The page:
The final day of the EAPM Congress in Milan involved two key Presidential sessions.
Interfacing with Public Policy Makers, and the closing session, Who is to do What?
Let’s start with the latter, which had Congress hear that the evidence of the merits of personalised medicine is already ample and the potential is huge.
The benefits are there for the taking for patients, citizens and society, and will bring new levels of satisfaction to professionals working in the health domain.
But, attendees were asked, why is its development and exploitation so slow, particularly in Europe?
EAPM’s executive director Denis Horgan said: “Personalised medicine is the test-case for how far health systems are capable of a rational and reasoned response to opportunity.
“It is also a test-case for how far the supporters of personalised medicine are able and willing to come together in a joint effort to drive the process that can induce constructive change. Innovation is key.”
Congress heard that, in some areas, the EU has had a strongly supportive role in healthcare.
The resulting coordination, to develop science, to translate innovation, to systemise marketing authorisation requirements for medicines and to facilitate quality testing and trials has shown a positive aspect of the EU, and should serve as inspiration and encouragement for more joined-up approaches to tackle new challenges.
Key going forward there will be, for example, an understanding of the potential for personalised medicine to deliver improved outcomes for European citizens, the challenges that it presents to traditional health systems and the barriers that currently exist.
Earlier in the day, the Presidential Session ‘Interfacing with Public Policy Makers’ gave attendees the viewpoint that the innovative quality of personalised care demands links to other areas of innovation.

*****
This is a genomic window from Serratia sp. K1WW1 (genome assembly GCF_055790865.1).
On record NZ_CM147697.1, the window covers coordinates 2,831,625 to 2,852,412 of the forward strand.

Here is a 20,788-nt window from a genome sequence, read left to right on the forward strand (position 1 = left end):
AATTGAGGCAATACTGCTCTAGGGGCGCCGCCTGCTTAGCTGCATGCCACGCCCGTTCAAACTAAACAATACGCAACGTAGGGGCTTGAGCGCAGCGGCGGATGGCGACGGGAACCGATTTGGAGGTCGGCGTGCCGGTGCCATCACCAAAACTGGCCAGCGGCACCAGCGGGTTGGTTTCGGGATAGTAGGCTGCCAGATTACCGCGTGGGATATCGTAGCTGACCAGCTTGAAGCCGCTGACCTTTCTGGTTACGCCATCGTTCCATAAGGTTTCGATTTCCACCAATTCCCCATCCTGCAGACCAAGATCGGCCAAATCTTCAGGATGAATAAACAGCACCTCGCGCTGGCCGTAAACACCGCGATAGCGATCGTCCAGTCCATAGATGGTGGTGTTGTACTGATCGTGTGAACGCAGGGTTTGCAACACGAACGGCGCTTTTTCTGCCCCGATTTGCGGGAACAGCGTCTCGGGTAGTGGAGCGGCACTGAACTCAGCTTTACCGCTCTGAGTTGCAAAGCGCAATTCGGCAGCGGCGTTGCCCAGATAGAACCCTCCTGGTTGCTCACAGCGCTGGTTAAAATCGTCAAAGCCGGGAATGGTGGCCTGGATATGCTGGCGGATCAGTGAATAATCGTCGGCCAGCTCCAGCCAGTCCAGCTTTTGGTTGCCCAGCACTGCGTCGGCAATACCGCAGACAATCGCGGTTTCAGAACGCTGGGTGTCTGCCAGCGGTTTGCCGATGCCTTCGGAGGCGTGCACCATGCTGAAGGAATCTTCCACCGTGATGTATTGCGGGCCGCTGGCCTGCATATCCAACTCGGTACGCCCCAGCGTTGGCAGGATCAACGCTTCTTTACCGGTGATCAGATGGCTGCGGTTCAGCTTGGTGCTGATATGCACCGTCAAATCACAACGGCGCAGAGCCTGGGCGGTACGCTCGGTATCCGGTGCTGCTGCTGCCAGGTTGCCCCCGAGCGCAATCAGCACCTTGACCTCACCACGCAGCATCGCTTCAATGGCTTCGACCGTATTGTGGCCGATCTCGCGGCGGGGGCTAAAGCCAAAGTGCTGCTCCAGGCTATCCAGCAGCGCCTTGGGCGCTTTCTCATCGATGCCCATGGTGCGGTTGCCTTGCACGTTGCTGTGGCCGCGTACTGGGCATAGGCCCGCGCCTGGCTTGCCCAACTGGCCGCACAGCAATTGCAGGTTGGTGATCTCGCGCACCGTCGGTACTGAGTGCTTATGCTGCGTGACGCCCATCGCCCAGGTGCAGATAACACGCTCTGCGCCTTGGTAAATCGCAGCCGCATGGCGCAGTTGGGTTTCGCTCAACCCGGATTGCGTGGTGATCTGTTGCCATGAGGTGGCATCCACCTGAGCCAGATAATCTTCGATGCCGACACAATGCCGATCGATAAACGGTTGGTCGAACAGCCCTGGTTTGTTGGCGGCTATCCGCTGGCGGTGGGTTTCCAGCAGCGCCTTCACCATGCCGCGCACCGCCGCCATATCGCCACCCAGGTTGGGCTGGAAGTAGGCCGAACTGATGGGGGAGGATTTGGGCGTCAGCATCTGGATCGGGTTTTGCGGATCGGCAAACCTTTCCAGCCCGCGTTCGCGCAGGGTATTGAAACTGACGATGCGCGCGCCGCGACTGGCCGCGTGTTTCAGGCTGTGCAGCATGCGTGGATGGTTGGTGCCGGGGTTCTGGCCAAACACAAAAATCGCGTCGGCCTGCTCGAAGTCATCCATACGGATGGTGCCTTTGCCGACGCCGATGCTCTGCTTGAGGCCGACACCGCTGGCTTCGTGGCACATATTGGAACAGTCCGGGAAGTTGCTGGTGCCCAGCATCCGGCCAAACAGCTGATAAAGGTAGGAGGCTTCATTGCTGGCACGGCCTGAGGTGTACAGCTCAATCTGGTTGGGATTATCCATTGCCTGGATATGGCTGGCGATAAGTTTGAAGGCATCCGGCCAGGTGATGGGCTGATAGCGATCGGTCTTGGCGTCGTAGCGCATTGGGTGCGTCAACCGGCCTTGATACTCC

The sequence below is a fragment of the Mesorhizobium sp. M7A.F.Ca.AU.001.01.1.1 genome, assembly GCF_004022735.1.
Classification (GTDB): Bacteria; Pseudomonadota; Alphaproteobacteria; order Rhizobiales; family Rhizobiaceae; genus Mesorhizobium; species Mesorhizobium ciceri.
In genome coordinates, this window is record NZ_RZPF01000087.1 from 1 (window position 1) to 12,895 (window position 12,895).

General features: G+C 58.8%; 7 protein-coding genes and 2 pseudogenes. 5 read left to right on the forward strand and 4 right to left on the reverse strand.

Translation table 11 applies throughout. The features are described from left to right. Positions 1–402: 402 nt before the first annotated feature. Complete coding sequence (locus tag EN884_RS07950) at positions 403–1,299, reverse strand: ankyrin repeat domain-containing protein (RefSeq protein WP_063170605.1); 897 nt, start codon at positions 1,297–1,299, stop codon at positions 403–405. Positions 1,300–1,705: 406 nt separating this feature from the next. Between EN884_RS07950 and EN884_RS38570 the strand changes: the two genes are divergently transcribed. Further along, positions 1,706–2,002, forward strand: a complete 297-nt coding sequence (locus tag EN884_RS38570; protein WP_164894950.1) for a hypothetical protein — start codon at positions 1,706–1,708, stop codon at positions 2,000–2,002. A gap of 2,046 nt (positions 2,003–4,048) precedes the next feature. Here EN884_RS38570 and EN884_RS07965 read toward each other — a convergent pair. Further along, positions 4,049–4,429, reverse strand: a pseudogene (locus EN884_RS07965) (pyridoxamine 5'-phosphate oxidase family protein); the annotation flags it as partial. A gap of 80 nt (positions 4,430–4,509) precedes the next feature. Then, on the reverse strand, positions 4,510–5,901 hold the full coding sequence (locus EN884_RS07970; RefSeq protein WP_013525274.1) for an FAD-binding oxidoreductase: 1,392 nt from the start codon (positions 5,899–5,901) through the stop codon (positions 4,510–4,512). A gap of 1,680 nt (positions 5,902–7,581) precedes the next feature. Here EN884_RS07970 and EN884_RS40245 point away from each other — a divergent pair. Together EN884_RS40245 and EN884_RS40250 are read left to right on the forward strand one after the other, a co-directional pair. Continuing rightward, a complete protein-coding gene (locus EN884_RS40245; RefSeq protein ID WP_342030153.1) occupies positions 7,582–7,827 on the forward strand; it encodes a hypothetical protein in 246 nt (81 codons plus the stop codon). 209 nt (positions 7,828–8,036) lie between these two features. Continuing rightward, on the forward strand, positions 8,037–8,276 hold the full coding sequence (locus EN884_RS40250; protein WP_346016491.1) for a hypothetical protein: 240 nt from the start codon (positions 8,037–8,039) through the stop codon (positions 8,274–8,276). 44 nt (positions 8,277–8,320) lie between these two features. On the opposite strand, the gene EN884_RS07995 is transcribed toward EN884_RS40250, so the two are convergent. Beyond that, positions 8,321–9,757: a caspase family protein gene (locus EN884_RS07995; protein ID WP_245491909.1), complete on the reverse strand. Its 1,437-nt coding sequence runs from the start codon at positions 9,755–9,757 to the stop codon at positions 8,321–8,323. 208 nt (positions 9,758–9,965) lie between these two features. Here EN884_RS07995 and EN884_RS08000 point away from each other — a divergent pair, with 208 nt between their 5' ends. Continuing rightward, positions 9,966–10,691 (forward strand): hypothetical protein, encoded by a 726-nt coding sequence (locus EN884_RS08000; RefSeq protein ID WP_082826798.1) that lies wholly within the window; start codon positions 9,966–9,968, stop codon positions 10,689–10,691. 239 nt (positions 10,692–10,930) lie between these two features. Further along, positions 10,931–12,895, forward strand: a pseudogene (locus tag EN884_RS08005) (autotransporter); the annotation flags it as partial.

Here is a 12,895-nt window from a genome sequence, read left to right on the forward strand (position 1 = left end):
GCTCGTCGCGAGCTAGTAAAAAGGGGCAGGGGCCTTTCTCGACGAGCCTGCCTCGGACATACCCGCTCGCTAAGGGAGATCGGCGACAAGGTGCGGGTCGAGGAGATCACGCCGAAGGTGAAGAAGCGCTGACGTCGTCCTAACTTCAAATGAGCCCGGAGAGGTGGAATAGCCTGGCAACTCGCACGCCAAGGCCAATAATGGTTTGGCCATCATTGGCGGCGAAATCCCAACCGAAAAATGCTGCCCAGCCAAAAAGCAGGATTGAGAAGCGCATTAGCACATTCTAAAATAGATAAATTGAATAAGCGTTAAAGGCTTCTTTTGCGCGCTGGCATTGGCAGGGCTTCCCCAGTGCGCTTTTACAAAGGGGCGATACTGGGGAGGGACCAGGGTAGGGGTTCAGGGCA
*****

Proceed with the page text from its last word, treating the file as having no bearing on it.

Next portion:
Eva Weinreich-Jensen, European Hospital and Healthcare Federation (HOPE), said: “We have to educate our hospital staff. There are many things they need to know, and it will take some time.”
Aside from this, “We need the politicians to be careful with the lawmaking,” she said.
Eva added that politicians have to go out and talk to people, as well as discuss ethical dilemmas.
And Gaetano Guglielmi, IRCCS, Italian Ministry of Health, agreed with Eva that: “The training of the healthcare professionals is very relevant.”
Chairing the session, Antoni Montserrat, formerly of the European Commission’s DG Public Health, said that “Things are changing in the field of personalised medicine”, and reminded attendees that: “We will change the political panorama next year, with the European elections. We will have new instruments, Horizon Europe and the European Social Fund Plus.”
And Francesco De Lorenzo, of the European Cancer Patient Coalition, said: “There is no personalised medicine if there is no innovation.”
On patient-organisation empowerment, he said: “There is no innovation without patients,” but added that: “There are problems sometimes to get accepted (in some Member States).”
Mary Harney, former Irish health minister, told Congress that: “The best innovation happens when it’s widely diffused,” and added that: “Healthcare systems tend to be slow at embracing innovations.”
Mary, who is the current chancellor of the University of Limerick, also spoke about the need to look seriously at the sustainability of healthcare, adding that the debate should be a value one – on results – rather than a volume debate.
“At the moment we’re often paying for things that don’t deliver value,” she said.
Francesco Scopesi, Shire Italy, focused on rare diseases and told attendees that it’s highly challenging to develop new medicines and more effective approaches for patients.
“Speed matters for people with rare diseases,” he said. “We need to be quick!”
On access, Francesco reminded policy-makers that: “Bureaucracy shouldn’t be a barrier or hurdle to patient access to orphan drugs.”
Also taking place during day three were additions to the regional track, a dedicated patients’ track, the third day of the Winter School, rare diseases and translational research.
On top of this was the launch of Regions4PerMed, on the 39th floor of the Lombardy Region headquarters.
At the end of the Alliance’s second annual Congress, EAPM’s Horgan thanked all speakers and attendees for making the Milan event such a success.
“Now we have to take our messages to law- and policy-makers,” he added.